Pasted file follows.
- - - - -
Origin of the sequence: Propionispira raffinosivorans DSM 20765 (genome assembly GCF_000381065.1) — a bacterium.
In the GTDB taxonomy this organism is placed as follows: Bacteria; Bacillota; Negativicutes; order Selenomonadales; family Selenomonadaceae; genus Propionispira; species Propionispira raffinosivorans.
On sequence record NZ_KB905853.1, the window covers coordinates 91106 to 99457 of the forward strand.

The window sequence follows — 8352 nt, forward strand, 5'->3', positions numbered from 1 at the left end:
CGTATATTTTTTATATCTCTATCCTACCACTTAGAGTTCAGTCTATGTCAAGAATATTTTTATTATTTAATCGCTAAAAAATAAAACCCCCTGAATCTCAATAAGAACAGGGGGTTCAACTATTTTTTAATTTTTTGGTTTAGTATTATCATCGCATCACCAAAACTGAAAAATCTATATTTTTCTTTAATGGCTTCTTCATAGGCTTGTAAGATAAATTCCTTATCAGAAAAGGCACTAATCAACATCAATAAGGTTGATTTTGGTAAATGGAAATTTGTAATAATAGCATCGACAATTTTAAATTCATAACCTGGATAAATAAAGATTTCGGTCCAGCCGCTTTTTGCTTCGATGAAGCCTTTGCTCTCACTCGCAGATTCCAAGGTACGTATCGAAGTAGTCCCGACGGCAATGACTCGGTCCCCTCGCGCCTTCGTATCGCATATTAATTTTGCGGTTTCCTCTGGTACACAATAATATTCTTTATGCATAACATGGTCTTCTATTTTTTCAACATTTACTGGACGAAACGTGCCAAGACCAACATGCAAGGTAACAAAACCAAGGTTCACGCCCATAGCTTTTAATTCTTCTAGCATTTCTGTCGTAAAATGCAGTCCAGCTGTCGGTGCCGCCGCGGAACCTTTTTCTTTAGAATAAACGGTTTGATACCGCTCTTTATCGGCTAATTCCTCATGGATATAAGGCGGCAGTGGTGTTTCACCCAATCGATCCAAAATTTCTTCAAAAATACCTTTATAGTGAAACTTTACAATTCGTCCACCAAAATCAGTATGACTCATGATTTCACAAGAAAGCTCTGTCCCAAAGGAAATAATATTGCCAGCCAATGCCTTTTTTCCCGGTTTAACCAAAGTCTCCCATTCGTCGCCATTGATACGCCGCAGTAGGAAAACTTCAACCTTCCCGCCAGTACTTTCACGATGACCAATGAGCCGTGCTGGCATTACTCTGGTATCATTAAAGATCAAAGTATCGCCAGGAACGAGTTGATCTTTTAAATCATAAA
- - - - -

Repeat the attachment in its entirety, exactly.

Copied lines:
Origin of the sequence: Propionispira raffinosivorans DSM 20765 (genome assembly GCF_000381065.1) — a bacterium.
In the GTDB taxonomy this organism is placed as follows: Bacteria; Bacillota; Negativicutes; order Selenomonadales; family Selenomonadaceae; genus Propionispira; species Propionispira raffinosivorans.
On sequence record NZ_KB905853.1, the window covers coordinates 91106 to 99457 of the forward strand.

The window sequence follows — 8352 nt, forward strand, 5'->3', positions numbered from 1 at the left end:
CGTATATTTTTTATATCTCTATCCTACCACTTAGAGTTCAGTCTATGTCAAGAATATTTTTATTATTTAATCGCTAAAAAATAAAACCCCCTGAATCTCAATAAGAACAGGGGGTTCAACTATTTTTTAATTTTTTGGTTTAGTATTATCATCGCATCACCAAAACTGAAAAATCTATATTTTTCTTTAATGGCTTCTTCATAGGCTTGTAAGATAAATTCCTTATCAGAAAAGGCACTAATCAACATCAATAAGGTTGATTTTGGTAAATGGAAATTTGTAATAATAGCATCGACAATTTTAAATTCATAACCTGGATAAATAAAGATTTCGGTCCAGCCGCTTTTTGCTTCGATGAAGCCTTTGCTCTCACTCGCAGATTCCAAGGTACGTATCGAAGTAGTCCCGACGGCAATGACTCGGTCCCCTCGCGCCTTCGTATCGCATATTAATTTTGCGGTTTCCTCTGGTACACAATAATATTCTTTATGCATAACATGGTCTTCTATTTTTTCAACATTTACTGGACGAAACGTGCCAAGACCAACATGCAAGGTAACAAAACCAAGGTTCACGCCCATAGCTTTTAATTCTTCTAGCATTTCTGTCGTAAAATGCAGTCCAGCTGTCGGTGCCGCCGCGGAACCTTTTTCTTTAGAATAAACGGTTTGATACCGCTCTTTATCGGCTAATTCCTCATGGATATAAGGCGGCAGTGGTGTTTCACCCAATCGATCCAAAATTTCTTCAAAAATACCTTTATAGTGAAACTTTACAATTCGTCCACCAAAATCAGTATGACTCATGATTTCACAAGAAAGCTCTGTCCCAAAGGAAATAATATTGCCAGCCAATGCCTTTTTTCCCGGTTTAACCAAAGTCTCCCATTCGTCGCCATTGATACGCCGCAGTAGGAAAACTTCAACCTTCCCGCCAGTACTTTCACGATGACCAATGAGCCGTGCTGGCATTACTCTGGTATCATTAAAGATCAAAGTATCGCCAGGAACGAGTTGATCTTTTAAATCATAAA